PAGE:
Start by asking yourself four key questions:-
Maybe even get an outside perspective. Ask a social media marketing agency like ourselves to audit your social media and offer suggestions to improve.
Your audit should serve to be a clear and concise picture of what works well and what’s not working on each social media platform you have a presence. In some cases it could be that you need to consider a social media platform you’re not on, or closing one down that doesn’t serve a purpose for your business.
As mentioned before, are your customers (and in some case suppliers) on those social media platforms? If not, do you need to be there?
Whilst you’re looking at the social media accounts you know about, also check for any that may have popped up unexpectedly. There may be a rogue Facebook Page or LinkedIn Company Page you were unaware of. Or someone who says they work within your business but they moved on ages ago! All these can harm your brand and need to be looked into and removed if possible.
Step 6: Set up accounts and optimise the ones you have
Once you know which platforms you should be using, make the most of them.
Fill out all the ‘bio’, ‘story’ or ‘about’ sections using keywords relevant to help your customers find you. For example, if you supply and install a particular make of product that helps you to stand out above your competitors add it to your page or profile information.
Also make sure you’re all branded up and it stand out in your graphics, avatars and cover images.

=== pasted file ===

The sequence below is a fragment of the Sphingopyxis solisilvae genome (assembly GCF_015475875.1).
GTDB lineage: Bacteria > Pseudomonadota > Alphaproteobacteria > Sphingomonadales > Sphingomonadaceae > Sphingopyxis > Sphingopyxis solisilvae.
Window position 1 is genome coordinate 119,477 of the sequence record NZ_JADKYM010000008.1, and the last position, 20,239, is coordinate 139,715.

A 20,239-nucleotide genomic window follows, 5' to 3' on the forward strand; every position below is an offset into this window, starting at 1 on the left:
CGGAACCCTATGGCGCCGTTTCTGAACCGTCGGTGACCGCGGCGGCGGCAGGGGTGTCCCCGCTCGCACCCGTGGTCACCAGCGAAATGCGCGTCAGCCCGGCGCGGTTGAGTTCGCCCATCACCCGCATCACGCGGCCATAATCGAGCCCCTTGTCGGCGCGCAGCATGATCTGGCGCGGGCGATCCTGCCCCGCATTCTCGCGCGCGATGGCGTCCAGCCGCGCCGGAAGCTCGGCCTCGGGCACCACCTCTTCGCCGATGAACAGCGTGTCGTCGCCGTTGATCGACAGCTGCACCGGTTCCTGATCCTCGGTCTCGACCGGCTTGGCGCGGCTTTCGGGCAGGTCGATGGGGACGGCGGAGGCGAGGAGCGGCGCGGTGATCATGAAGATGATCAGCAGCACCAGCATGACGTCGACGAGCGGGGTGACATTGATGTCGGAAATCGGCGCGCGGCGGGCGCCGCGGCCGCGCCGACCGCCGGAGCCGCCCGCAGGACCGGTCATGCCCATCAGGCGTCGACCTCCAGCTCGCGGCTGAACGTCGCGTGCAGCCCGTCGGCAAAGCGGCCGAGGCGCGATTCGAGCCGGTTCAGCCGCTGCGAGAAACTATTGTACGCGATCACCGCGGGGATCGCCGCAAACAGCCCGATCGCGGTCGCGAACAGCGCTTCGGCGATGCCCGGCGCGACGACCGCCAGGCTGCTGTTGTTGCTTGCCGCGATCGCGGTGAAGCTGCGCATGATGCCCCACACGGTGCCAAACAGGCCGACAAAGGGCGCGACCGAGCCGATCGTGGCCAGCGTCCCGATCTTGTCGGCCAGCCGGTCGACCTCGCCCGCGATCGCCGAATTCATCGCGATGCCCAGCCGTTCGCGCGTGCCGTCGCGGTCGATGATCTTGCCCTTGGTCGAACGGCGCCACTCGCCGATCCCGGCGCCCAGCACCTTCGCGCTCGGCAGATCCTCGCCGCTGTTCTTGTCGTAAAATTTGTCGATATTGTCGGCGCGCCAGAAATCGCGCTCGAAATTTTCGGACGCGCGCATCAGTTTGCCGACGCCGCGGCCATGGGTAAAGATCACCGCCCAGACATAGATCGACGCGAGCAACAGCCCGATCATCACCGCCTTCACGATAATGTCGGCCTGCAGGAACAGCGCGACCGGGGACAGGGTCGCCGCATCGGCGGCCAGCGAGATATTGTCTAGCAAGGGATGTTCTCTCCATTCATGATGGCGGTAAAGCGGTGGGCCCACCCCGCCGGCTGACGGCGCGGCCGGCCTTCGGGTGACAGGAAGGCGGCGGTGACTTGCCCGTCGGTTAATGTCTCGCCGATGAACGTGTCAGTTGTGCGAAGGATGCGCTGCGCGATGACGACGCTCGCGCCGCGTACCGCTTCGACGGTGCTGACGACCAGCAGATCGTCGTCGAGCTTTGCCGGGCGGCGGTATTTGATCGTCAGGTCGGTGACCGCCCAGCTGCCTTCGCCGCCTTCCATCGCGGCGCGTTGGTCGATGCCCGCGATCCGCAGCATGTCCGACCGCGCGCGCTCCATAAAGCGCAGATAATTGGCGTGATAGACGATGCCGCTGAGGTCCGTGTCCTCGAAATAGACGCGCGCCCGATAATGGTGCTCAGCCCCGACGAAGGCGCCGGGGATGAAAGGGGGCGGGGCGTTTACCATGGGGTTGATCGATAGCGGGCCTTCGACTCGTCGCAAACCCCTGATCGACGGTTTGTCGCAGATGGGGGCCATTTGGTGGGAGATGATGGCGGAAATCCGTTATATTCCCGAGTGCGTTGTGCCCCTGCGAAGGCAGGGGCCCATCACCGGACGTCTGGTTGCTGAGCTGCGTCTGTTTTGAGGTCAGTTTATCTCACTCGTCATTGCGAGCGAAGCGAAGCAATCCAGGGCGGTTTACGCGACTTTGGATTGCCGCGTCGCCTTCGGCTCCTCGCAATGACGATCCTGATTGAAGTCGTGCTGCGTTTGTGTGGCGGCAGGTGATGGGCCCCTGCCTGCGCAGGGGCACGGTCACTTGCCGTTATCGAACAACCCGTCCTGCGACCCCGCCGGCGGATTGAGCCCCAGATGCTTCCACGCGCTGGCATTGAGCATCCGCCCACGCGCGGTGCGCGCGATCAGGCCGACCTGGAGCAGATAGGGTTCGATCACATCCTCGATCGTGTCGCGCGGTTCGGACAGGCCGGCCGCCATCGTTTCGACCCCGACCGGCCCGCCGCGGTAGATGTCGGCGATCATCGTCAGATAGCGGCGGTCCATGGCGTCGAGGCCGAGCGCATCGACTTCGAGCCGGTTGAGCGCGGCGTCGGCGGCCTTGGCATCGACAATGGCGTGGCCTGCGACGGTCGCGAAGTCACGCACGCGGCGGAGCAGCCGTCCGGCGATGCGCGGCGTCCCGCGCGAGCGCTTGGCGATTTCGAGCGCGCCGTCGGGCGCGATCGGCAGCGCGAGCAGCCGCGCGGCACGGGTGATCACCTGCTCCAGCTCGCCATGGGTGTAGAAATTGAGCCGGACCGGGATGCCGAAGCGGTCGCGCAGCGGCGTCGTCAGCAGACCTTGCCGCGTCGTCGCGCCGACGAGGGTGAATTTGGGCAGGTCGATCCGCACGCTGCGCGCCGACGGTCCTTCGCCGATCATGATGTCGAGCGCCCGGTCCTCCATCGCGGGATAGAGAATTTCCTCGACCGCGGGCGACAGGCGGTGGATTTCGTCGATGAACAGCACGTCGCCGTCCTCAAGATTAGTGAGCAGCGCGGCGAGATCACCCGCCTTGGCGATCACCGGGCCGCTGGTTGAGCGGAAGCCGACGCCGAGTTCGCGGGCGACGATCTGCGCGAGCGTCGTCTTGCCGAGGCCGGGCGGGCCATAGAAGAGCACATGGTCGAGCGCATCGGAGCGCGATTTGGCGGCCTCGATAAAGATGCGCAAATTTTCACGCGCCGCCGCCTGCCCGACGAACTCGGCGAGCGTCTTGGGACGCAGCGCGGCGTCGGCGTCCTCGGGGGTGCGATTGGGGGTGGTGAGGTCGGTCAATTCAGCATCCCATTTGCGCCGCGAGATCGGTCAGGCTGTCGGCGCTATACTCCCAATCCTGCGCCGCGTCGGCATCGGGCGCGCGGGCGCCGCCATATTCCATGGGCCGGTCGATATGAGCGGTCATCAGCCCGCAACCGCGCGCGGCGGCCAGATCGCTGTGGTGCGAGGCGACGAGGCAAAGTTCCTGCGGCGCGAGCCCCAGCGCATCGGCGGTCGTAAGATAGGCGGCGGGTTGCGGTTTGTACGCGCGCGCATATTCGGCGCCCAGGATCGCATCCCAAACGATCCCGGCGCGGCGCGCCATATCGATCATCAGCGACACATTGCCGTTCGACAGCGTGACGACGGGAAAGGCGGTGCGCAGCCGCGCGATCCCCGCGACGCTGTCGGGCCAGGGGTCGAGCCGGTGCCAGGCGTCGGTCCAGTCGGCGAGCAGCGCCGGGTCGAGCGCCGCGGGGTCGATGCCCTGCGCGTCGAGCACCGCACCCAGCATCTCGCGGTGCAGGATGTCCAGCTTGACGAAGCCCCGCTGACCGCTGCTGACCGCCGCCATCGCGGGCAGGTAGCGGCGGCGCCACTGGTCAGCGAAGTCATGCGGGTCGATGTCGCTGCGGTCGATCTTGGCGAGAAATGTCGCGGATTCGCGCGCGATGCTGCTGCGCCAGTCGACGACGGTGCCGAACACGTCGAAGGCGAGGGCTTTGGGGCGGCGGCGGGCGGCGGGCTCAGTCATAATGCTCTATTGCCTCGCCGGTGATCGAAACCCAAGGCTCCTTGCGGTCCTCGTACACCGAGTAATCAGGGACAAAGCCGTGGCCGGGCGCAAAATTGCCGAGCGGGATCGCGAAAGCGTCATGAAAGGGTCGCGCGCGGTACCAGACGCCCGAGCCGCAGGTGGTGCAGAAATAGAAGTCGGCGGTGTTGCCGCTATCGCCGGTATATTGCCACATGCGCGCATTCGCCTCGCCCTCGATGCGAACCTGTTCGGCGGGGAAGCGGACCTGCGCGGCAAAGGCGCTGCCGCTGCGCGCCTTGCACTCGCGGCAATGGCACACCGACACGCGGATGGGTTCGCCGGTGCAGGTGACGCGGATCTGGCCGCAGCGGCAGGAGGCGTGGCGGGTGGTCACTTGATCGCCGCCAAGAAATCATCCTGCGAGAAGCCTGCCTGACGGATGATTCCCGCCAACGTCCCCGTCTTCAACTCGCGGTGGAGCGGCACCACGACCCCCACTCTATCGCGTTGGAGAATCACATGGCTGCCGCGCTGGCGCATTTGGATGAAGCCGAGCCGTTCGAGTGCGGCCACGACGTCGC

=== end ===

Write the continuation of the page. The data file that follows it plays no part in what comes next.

And don’t forget to make sure those all important contact details are in there too – web address, email address and telephone number.
Step 7: Who inspires and stands out for you
Whilst we would never suggest you get hung up on what others gets up to on social media, there’s no harm in drawing inspiration from other businesses, sectors and individuals.
Look to the success of others, and a great source of achievement is from Facebook ‘Success Stories’ which highlights the best of the best. Case studies can be a real source of inspiration.
Just by looking through your own newsfeed on LinkedIn, Facebook, Instagram & Twitter you can get a good idea of what’s working for others. Chances are if their content stands out for you, it’ll stand out for others too.
Think about who you enjoy following and why they stand out for you. What do they do that encourages engagement and for people to share their content? Is it the graphics, the way they communicate, the fun they portray, the message, the value, the emotion behind the message?
Step 8: Create a social media content calendar
Having great content ready to share is crucial. Whilst it’s great to post content as you go and show the here and now of your business, it’s always best to have a plan in place of what to post and when to post it.
It could just be a simple list of things happening month by month or a spreadsheet with months, key dates & where each piece of content will be posted. Have a look online for free social media content calendars and find one that works for you.